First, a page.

Nor is cutting child care funding. I’ve never taken a child to my doctor appointments, but I have been taken to my mother’s & my siblings’ doctor appointments, and they went to mine. It is boring for the children who aren’t directly being examined, and it is much harder for the adults to discuss the things that the appointment is actually about.
The programs provided by this waiver allow women and children to do more with their time and energy than manage HIV. This is important. Chronic illness is scary. It’s so much harder to deal with when everything is sitting at doctors and riding the bus and playing alone because today’s trips knocked mommy out (peanut butter sandwiches for dinner, because little kids can make those & mom is too tired to make dinner, even if she really wants to). The programs allow families to have a life outside of managing the illness–to have an actual family life. To have those moments of silliness. To have time and energy to enjoy each other.
“Not cutting medication funding” is nowhere near enough. It is a beginning but it’s nothing to be proud of. It’s not even the minimum of decency. Families dealing with HIV & getting services through this waiver deserve the help. They deserve to know more than daily management of the disease. Lending a hand shouldn’t be too much to ask, not even a little.
22. K.B. from Texas:
I am a teenage HIV patient who needs all the help I can get when paying for my medication.

23. Susan, North Carolina: 
As a social worker who serves pediatric and pregnant HIV positive clients, I am concerned to think that the targeted prevention, treatment, and retention efforts that RW Part D makes possible is in jeopardy. 
Admittedly, we have come a LONG way since the ‘dark days’ of the outbreak; back then, we could scarcely imagine that a pregnant positive woman who is treatment adherent could be almost 100% assured of having a negative infant, with perinatal transmission rates nationally at less than 1-2%.  It would also have been a stretch to imagine the strides in HIV treatment, such that today’s HAART meds give clients their lives and health back, with medication adherence and unobtrusive regimens.  
Because of these advances, the U.S. is seeing fewer positive children, a joy to report (as my colleagues and I love to say, we can only hope that we will be out of a job some day).  These children are ‘ageing out’ of our care and transitioning to Adult ID care.  On the flip side, the U.S. is seeing a precipitous rise in newly diagnosed MSMs and teens.
Yes, there has been amazing progress. However, until HIV is eradicated, I believe that to ease up on our efforts, despite our successes, portends resurgence.
Much of what I do day-to-day can be called ‘relationship-building’—care coordination, outreach, personal communication, resource referral, follow-up; and medication, safer sex, and sexual health counseling.  Such ‘soft’ interventions can be challenging to quantify, if not justify. Yet, evidence-based research is bearing out the critical importance of ‘relationship’ in positive patient outcomes.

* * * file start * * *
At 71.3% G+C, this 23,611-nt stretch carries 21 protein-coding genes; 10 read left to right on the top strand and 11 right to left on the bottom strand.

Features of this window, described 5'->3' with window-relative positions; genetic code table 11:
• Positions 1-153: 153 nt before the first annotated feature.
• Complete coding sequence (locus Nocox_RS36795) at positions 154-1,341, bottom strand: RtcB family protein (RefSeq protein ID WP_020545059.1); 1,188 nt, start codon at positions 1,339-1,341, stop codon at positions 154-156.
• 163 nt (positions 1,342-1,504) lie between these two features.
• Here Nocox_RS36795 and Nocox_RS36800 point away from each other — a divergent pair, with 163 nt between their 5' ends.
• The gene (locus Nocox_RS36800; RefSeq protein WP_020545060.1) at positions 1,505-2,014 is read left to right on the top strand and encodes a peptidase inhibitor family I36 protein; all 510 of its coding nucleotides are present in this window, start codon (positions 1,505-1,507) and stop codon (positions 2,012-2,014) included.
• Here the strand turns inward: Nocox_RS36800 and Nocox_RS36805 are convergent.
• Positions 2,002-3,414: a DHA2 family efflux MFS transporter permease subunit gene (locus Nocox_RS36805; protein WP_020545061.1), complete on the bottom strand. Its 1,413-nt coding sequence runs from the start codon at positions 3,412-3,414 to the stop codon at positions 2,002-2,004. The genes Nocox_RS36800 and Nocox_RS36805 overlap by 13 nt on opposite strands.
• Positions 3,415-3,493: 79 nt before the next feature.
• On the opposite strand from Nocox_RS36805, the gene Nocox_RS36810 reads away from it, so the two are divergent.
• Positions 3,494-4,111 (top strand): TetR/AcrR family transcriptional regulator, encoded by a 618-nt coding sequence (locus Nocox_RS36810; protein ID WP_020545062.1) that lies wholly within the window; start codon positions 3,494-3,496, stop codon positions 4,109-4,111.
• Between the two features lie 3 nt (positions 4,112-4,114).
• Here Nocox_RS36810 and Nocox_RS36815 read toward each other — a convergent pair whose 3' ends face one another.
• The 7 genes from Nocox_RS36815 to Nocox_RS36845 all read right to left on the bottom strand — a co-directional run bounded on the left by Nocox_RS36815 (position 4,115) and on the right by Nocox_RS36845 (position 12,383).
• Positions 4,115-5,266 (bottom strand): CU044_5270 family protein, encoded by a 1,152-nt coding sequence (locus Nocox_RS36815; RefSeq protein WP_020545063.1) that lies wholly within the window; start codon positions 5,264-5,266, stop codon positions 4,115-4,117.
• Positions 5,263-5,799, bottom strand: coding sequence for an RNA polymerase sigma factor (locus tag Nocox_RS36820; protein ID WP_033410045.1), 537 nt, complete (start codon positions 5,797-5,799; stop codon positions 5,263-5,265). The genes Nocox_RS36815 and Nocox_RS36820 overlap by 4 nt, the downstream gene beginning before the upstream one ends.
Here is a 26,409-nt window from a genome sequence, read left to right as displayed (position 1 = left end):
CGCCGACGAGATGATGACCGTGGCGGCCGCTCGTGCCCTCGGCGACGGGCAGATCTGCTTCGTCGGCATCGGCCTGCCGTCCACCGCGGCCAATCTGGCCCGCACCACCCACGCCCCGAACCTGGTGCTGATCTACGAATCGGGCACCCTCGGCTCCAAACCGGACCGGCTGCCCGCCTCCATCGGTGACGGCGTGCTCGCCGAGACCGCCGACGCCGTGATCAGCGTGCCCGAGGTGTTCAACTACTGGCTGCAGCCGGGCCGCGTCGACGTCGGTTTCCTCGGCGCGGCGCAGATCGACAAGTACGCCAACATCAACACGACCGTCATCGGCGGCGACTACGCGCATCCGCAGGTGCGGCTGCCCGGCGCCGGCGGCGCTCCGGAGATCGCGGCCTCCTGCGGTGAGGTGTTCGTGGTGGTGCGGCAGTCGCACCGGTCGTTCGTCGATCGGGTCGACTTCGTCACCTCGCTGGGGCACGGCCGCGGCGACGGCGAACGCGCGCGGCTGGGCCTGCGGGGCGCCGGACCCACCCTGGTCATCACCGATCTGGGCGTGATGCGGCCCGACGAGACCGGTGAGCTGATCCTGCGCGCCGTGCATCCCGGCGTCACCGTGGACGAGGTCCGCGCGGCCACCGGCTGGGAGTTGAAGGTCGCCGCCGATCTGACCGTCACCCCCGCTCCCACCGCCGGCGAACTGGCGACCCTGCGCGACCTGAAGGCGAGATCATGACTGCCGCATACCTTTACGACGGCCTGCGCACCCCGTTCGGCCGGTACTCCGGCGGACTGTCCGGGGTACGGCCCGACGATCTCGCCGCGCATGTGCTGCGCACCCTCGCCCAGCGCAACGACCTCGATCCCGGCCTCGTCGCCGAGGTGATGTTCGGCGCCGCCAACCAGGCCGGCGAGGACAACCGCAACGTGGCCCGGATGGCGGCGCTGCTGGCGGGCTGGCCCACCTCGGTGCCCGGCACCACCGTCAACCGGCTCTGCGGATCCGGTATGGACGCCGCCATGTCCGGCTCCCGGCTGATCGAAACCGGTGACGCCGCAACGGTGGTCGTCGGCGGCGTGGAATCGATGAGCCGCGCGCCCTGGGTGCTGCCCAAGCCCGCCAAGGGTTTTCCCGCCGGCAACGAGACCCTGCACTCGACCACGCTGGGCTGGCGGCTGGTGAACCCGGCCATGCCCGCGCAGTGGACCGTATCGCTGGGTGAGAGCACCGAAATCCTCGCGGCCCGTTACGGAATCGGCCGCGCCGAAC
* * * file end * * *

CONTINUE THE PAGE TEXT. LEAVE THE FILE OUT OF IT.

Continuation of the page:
As an example of what Part D funding allows me to do, and how relationship-building comes into play:  I am sanctioned to meet monthly with an interdisciplinary team comprised of  university, medical center, community, and regional providers, for the purpose of reviewing, case by case, pregnant women who have entered our care, as well as women who have delivered. We have found this ‘touching base’ to be indispensable in catching and addressing issues before they become problems.   
Prior to delivery, I meet with the mother-to-be and introduce her to our “Exposed Newborn Protocol,” per federal guidelines; this describes the care her infant will receive for 4 months post-partum, namely, 3 clinic visits that include HIV testing (to establish a definitive diagnosis), an exam and consult by our Drs., and a medical case management visit from me that addresses the mother as well. Part D pays for these services.
In disclosure, RW Part D covers 25% of my salary; RW Part B covers 75%.
Mr. President, thank you for your consideration of conserving this baseline safety net for countless HIV positive women and their infants.  
24. David from California:
I am young and have always been safe. I didn’t use protection 15% of the time and 85% protected. At age 19 I found out I am HIV+ and I’ve been thru a lot. I learned from my mistake. 
The older guy I spoke to was + and knew he was since 2007. I regret what i did everyday and blame myself. I’m stressed hurt depressed angry tired and beyond that I am strong so this can’t break me unless I let it. I’m still in control of my life. Things will someday get better; don’t judge me if you don’t know me.
25. JM from Tennessee:
This is important to me because without Ryan White services, I literally would have been dead by now. There have been times in my life (in between jobs, insurance snafus through my company-sponsored coverage, etc) where Ryan White has been able to cover/save me.